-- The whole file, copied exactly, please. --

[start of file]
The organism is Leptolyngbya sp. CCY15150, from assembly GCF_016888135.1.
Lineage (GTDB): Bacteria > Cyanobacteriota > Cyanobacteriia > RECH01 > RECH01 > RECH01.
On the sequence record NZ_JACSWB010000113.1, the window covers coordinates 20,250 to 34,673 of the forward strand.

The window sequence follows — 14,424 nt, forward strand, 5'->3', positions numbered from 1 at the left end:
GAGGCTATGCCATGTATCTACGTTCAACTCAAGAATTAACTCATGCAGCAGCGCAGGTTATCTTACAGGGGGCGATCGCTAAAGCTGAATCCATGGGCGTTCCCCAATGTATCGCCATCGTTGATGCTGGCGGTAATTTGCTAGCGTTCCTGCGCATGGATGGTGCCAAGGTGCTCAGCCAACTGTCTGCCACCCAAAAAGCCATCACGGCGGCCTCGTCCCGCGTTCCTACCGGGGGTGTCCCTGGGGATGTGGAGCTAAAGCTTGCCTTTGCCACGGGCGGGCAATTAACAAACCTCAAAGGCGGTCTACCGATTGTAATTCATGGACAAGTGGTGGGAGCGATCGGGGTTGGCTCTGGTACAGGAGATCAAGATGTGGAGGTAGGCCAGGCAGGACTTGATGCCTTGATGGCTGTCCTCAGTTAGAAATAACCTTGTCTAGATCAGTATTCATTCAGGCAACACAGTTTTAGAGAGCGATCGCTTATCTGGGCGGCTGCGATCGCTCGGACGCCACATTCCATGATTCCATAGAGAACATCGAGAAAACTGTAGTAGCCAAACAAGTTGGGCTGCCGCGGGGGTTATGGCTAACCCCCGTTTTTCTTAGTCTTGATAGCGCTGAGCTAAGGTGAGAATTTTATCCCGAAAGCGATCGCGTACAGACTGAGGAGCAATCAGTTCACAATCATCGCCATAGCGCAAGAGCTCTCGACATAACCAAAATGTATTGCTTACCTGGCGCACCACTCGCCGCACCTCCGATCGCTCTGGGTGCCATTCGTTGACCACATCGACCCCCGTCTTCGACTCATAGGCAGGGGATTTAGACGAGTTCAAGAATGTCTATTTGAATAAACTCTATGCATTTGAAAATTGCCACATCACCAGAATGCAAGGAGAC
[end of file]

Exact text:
The organism is Leptolyngbya sp. CCY15150, from assembly GCF_016888135.1.
Lineage (GTDB): Bacteria > Cyanobacteriota > Cyanobacteriia > RECH01 > RECH01 > RECH01.
On the sequence record NZ_JACSWB010000113.1, the window covers coordinates 20,250 to 34,673 of the forward strand.

The window sequence follows — 14,424 nt, forward strand, 5'->3', positions numbered from 1 at the left end:
GAGGCTATGCCATGTATCTACGTTCAACTCAAGAATTAACTCATGCAGCAGCGCAGGTTATCTTACAGGGGGCGATCGCTAAAGCTGAATCCATGGGCGTTCCCCAATGTATCGCCATCGTTGATGCTGGCGGTAATTTGCTAGCGTTCCTGCGCATGGATGGTGCCAAGGTGCTCAGCCAACTGTCTGCCACCCAAAAAGCCATCACGGCGGCCTCGTCCCGCGTTCCTACCGGGGGTGTCCCTGGGGATGTGGAGCTAAAGCTTGCCTTTGCCACGGGCGGGCAATTAACAAACCTCAAAGGCGGTCTACCGATTGTAATTCATGGACAAGTGGTGGGAGCGATCGGGGTTGGCTCTGGTACAGGAGATCAAGATGTGGAGGTAGGCCAGGCAGGACTTGATGCCTTGATGGCTGTCCTCAGTTAGAAATAACCTTGTCTAGATCAGTATTCATTCAGGCAACACAGTTTTAGAGAGCGATCGCTTATCTGGGCGGCTGCGATCGCTCGGACGCCACATTCCATGATTCCATAGAGAACATCGAGAAAACTGTAGTAGCCAAACAAGTTGGGCTGCCGCGGGGGTTATGGCTAACCCCCGTTTTTCTTAGTCTTGATAGCGCTGAGCTAAGGTGAGAATTTTATCCCGAAAGCGATCGCGTACAGACTGAGGAGCAATCAGTTCACAATCATCGCCATAGCGCAAGAGCTCTCGACATAACCAAAATGTATTGCTTACCTGGCGCACCACTCGCCGCACCTCCGATCGCTCTGGGTGCCATTCGTTGACCACATCGACCCCCGTCTTCGACTCATAGGCAGGGGATTTAGACGAGTTCAAGAATGTCTATTTGAATAAACTCTATGCATTTGAAAATTGCCACATCACCAGAATGCAAGGAGAC